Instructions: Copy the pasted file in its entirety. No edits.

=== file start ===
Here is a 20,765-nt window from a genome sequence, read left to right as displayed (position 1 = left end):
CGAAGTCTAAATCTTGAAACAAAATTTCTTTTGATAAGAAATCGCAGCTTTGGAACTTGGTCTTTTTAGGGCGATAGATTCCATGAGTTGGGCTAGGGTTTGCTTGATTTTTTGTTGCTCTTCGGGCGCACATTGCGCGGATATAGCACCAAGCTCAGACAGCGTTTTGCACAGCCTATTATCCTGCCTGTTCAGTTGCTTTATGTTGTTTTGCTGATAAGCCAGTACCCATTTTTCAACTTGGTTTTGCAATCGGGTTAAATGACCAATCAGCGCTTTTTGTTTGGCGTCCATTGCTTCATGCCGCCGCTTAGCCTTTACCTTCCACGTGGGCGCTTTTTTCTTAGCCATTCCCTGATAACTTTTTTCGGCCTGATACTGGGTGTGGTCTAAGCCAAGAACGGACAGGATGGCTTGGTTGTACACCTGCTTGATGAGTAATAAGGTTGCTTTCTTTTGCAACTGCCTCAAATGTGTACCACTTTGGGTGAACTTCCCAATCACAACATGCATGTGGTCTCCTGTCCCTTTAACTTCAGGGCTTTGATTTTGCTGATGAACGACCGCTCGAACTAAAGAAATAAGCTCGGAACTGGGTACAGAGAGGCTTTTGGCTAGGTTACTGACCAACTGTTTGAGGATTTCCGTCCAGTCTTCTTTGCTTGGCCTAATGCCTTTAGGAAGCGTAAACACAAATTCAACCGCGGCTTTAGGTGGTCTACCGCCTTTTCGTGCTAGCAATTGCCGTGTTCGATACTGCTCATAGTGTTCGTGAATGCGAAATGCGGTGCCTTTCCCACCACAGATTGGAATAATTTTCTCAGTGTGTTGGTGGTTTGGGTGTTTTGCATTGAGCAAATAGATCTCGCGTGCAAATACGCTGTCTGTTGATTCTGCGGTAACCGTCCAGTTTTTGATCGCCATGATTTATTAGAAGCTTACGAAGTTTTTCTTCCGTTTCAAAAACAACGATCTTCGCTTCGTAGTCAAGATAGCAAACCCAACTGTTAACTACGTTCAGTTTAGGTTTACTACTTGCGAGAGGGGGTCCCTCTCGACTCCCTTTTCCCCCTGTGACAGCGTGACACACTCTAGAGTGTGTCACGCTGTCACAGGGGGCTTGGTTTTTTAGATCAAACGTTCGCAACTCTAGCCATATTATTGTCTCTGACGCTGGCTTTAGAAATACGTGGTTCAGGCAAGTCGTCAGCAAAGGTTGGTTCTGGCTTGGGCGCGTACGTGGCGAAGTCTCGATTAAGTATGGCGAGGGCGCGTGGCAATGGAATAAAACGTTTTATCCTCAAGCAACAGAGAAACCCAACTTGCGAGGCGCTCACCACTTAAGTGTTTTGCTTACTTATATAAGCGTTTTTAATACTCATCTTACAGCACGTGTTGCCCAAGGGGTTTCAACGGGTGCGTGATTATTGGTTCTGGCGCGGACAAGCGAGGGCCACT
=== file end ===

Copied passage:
Here is a 20,765-nt window from a genome sequence, read left to right as displayed (position 1 = left end):
CGAAGTCTAAATCTTGAAACAAAATTTCTTTTGATAAGAAATCGCAGCTTTGGAACTTGGTCTTTTTAGGGCGATAGATTCCATGAGTTGGGCTAGGGTTTGCTTGATTTTTTGTTGCTCTTCGGGCGCACATTGCGCGGATATAGCACCAAGCTCAGACAGCGTTTTGCACAGCCTATTATCCTGCCTGTTCAGTTGCTTTATGTTGTTTTGCTGATAAGCCAGTACCCATTTTTCAACTTGGTTTTGCAATCGGGTTAAATGACCAATCAGCGCTTTTTGTTTGGCGTCCATTGCTTCATGCCGCCGCTTAGCCTTTACCTTCCACGTGGGCGCTTTTTTCTTAGCCATTCCCTGATAACTTTTTTCGGCCTGATACTGGGTGTGGTCTAAGCCAAGAACGGACAGGATGGCTTGGTTGTACACCTGCTTGATGAGTAATAAGGTTGCTTTCTTTTGCAACTGCCTCAAATGTGTACCACTTTGGGTGAACTTCCCAATCACAACATGCATGTGGTCTCCTGTCCCTTTAACTTCAGGGCTTTGATTTTGCTGATGAACGACCGCTCGAACTAAAGAAATAAGCTCGGAACTGGGTACAGAGAGGCTTTTGGCTAGGTTACTGACCAACTGTTTGAGGATTTCCGTCCAGTCTTCTTTGCTTGGCCTAATGCCTTTAGGAAGCGTAAACACAAATTCAACCGCGGCTTTAGGTGGTCTACCGCCTTTTCGTGCTAGCAATTGCCGTGTTCGATACTGCTCATAGTGTTCGTGAATGCGAAATGCGGTGCCTTTCCCACCACAGATTGGAATAATTTTCTCAGTGTGTTGGTGGTTTGGGTGTTTTGCATTGAGCAAATAGATCTCGCGTGCAAATACGCTGTCTGTTGATTCTGCGGTAACCGTCCAGTTTTTGATCGCCATGATTTATTAGAAGCTTACGAAGTTTTTCTTCCGTTTCAAAAACAACGATCTTCGCTTCGTAGTCAAGATAGCAAACCCAACTGTTAACTACGTTCAGTTTAGGTTTACTACTTGCGAGAGGGGGTCCCTCTCGACTCCCTTTTCCCCCTGTGACAGCGTGACACACTCTAGAGTGTGTCACGCTGTCACAGGGGGCTTGGTTTTTTAGATCAAACGTTCGCAACTCTAGCCATATTATTGTCTCTGACGCTGGCTTTAGAAATACGTGGTTCAGGCAAGTCGTCAGCAAAGGTTGGTTCTGGCTTGGGCGCGTACGTGGCGAAGTCTCGATTAAGTATGGCGAGGGCGCGTGGCAATGGAATAAAACGTTTTATCCTCAAGCAACAGAGAAACCCAACTTGCGAGGCGCTCACCACTTAAGTGTTTTGCTTACTTATATAAGCGTTTTTAATACTCATCTTACAGCACGTGTTGCCCAAGGGGTTTCAACGGGTGCGTGATTATTGGTTCTGGCGCGGACAAGCGAGGGCCACT